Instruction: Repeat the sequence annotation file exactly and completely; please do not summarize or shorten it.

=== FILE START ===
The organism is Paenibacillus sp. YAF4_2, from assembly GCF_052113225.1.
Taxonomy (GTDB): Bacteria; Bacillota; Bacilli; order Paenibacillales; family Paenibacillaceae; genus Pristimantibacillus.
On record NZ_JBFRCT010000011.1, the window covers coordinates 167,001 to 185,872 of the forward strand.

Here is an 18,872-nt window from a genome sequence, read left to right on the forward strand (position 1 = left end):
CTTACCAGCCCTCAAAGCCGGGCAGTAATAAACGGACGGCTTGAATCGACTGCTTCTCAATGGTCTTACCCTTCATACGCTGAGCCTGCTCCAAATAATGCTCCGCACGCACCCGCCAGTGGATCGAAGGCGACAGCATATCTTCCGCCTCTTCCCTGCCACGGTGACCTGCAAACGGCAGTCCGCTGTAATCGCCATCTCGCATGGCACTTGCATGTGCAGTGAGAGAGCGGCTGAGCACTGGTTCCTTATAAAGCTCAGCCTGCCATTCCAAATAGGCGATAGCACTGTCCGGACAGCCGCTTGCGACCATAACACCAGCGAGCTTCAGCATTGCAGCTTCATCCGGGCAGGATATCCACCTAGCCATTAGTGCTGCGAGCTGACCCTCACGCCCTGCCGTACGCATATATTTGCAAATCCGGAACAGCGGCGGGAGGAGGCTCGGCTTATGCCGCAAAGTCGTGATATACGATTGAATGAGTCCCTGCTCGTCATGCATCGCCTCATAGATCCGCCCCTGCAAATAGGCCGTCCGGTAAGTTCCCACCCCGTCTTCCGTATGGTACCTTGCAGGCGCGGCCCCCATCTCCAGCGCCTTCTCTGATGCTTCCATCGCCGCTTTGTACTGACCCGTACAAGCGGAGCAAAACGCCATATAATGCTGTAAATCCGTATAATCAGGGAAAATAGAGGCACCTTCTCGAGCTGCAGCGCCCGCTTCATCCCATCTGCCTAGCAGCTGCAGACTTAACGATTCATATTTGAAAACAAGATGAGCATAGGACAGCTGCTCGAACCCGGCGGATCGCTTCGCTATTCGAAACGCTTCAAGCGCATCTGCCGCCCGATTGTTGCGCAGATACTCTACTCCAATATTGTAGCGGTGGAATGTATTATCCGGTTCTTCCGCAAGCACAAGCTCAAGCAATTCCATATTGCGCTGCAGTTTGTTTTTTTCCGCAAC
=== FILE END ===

The organism is Paenibacillus sp. YAF4_2, from assembly GCF_052113225.1.
Taxonomy (GTDB): Bacteria; Bacillota; Bacilli; order Paenibacillales; family Paenibacillaceae; genus Pristimantibacillus.
On record NZ_JBFRCT010000011.1, the window covers coordinates 167,001 to 185,872 of the forward strand.

Here is an 18,872-nt window from a genome sequence, read left to right on the forward strand (position 1 = left end):
CTTACCAGCCCTCAAAGCCGGGCAGTAATAAACGGACGGCTTGAATCGACTGCTTCTCAATGGTCTTACCCTTCATACGCTGAGCCTGCTCCAAATAATGCTCCGCACGCACCCGCCAGTGGATCGAAGGCGACAGCATATCTTCCGCCTCTTCCCTGCCACGGTGACCTGCAAACGGCAGTCCGCTGTAATCGCCATCTCGCATGGCACTTGCATGTGCAGTGAGAGAGCGGCTGAGCACTGGTTCCTTATAAAGCTCAGCCTGCCATTCCAAATAGGCGATAGCACTGTCCGGACAGCCGCTTGCGACCATAACACCAGCGAGCTTCAGCATTGCAGCTTCATCCGGGCAGGATATCCACCTAGCCATTAGTGCTGCGAGCTGACCCTCACGCCCTGCCGTACGCATATATTTGCAAATCCGGAACAGCGGCGGGAGGAGGCTCGGCTTATGCCGCAAAGTCGTGATATACGATTGAATGAGTCCCTGCTCGTCATGCATCGCCTCATAGATCCGCCCCTGCAAATAGGCCGTCCGGTAAGTTCCCACCCCGTCTTCCGTATGGTACCTTGCAGGCGCGGCCCCCATCTCCAGCGCCTTCTCTGATGCTTCCATCGCCGCTTTGTACTGACCCGTACAAGCGGAGCAAAACGCCATATAATGCTGTAAATCCGTATAATCAGGGAAAATAGAGGCACCTTCTCGAGCTGCAGCGCCCGCTTCATCCCATCTGCCTAGCAGCTGCAGACTTAACGATTCATATTTGAAAACAAGATGAGCATAGGACAGCTGCTCGAACCCGGCGGATCGCTTCGCTATTCGAAACGCTTCAAGCGCATCTGCCGCCCGATTGTTGCGCAGATACTCTACTCCAATATTGTAGCGGTGGAATGTATTATCCGGTTCTTCCGCAAGCACAAGCTCAAGCAATTCCATATTGCGCTGCAGTTTGTTTTTTTCCGCAAC